It is the purpose of this subject to study the integration of form and content in narrative film. We will examine how the visual and structural elements which make up cinematic form can be used to reinforce, create and comment upon a story and its underlying ideas. We will stress both understanding how these elements are used by others and being able to skilfully apply them to one's own work.
Design is planning, and we will stress the importance of careful, intelligent planning along with the ability to meld a creator's passion with an objective eye in order to achieve true artistic control.

Introduction to Cinematography

Prerequisite: Advanced Principles of Production
Cinematography students further their understanding and appreciation of the art and craft of cinematography by studying the prime concepts of cinematography, equipment procedures, camera mechanics, interior and exterior lighting, pre-production planning, composition, optics, electricity and safety, exposure, colour, and collaboration.

Cinematography 1


Prerequisite: Introduction to Cinematography
This subject is designed for the beginning film students to receive hands on training using the tools of the Director of Photography. The students will gain knowledge of the various occupations in both the camera and lighting departments. The course is designed to have students become familiar with shooting film and video, and learning the concepts needed to control the quality of the image. The students will review the rules, procedures, and proper handling of school equipment. Students will gain knowledge touching on aspects of Camera Systems (film and video), Film Stocks, Basic lighting designs, Lighting and Grip equipment, Exposure, Interior and Exterior Lighting control, and Colour Temperature. This course provides an introduction to the skills needed to reproduce the photographic reality of a scene, or to create a visual mood. The student will receive hands on training in these areas with a professional working in the field.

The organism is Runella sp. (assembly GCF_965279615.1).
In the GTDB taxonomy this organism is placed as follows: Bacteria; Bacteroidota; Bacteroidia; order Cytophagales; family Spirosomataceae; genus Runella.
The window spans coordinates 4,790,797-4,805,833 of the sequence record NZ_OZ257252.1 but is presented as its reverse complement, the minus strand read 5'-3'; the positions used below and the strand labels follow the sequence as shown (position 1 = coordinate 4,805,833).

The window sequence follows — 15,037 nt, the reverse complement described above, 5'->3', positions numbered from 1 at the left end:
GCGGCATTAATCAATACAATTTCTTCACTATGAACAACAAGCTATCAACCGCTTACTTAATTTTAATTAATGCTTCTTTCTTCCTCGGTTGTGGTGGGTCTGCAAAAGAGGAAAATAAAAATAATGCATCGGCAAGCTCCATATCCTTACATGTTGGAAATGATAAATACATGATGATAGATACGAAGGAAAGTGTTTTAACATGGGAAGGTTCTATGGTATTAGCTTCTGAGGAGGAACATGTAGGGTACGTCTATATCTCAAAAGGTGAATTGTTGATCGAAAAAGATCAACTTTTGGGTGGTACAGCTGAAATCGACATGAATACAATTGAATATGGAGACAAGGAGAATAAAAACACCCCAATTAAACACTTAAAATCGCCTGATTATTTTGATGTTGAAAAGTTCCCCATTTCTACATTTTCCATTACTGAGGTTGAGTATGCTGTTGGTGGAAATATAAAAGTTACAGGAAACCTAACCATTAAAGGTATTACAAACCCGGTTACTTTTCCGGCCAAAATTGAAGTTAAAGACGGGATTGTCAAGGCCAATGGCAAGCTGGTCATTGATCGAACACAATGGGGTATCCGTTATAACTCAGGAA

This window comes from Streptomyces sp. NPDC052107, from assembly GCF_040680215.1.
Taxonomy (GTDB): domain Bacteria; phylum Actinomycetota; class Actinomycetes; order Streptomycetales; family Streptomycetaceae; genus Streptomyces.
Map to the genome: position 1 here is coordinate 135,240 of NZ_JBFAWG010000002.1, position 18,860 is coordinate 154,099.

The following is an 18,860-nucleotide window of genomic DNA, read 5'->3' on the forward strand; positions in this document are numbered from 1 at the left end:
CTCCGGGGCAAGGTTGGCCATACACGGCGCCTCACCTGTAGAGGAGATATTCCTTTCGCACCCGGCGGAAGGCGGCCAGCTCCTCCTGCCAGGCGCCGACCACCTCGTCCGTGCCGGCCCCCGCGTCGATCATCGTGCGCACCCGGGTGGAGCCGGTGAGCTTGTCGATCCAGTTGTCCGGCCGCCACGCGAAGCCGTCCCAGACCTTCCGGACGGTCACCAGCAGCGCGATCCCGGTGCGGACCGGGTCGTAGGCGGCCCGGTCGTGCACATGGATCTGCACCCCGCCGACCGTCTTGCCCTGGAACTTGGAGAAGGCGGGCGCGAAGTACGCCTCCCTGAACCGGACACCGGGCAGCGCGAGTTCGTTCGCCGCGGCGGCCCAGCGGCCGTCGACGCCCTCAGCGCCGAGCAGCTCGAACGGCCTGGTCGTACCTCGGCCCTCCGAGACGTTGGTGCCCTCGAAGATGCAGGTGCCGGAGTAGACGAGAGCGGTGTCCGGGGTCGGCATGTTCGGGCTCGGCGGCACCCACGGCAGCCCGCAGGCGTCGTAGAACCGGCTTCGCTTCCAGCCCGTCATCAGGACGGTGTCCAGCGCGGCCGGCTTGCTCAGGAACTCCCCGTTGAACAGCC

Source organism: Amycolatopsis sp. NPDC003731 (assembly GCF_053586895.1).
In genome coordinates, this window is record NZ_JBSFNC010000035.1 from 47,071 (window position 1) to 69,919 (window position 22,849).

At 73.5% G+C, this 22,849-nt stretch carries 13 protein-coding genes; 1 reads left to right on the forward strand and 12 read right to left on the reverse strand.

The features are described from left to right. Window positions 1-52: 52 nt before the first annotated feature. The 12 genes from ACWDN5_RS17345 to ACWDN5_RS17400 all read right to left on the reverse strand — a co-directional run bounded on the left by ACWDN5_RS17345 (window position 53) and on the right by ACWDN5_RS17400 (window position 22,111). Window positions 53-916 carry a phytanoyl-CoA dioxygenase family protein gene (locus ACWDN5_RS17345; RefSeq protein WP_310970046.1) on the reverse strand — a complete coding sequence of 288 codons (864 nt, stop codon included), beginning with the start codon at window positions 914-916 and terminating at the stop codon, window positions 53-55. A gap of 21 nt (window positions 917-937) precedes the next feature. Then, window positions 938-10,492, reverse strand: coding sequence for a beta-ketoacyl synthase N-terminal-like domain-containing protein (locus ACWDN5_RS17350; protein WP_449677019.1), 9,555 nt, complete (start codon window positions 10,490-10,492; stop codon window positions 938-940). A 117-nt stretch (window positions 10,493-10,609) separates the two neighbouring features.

Visual Effects

Prerequisite: Video Production
Motion graphics production isn’t limited to the digital world. This subject takes you back into the studio to create custom motion backgrounds. Taking digitally captured footage and combine it with effects in popular postproduction tools like Adobe After Effects and Avid resulting in rich, abstract backdrops for your project. Taking concepts like layers, keyframes, rendering, and moving in 3D space. The rest of the subject expands on these ideas, and shows how to build compositions with layers, perform rotoscoping, animate your composition with keyframes, add effects and transitions, and render and export the finished piece. Using projects to demonstrate keying green screen footage and creating an advanced 3D composition with the expanded 3D tools.

Unit Production Management (UPM) & Assistant Director (AD)

Prerequisite: Advanced Principles of Production
This subject provides students with information about the duties of the UPM, Assistant Director, and Production Coordinator (the "Production Team"). Students will learn the process of a production from the perspective of the production team from development to wrap. Students will learn to schedule and budget scripts both manually and through computerized programs. They will see how their work actually appeared on screen. Students will learn the aspects of both the production office and the set and the relationship of the production team to individual departments of the shooting crew. Students will learn about many of the forms and rules required for a production. There will be handouts, discussions, guest lecturers, and homework assignments.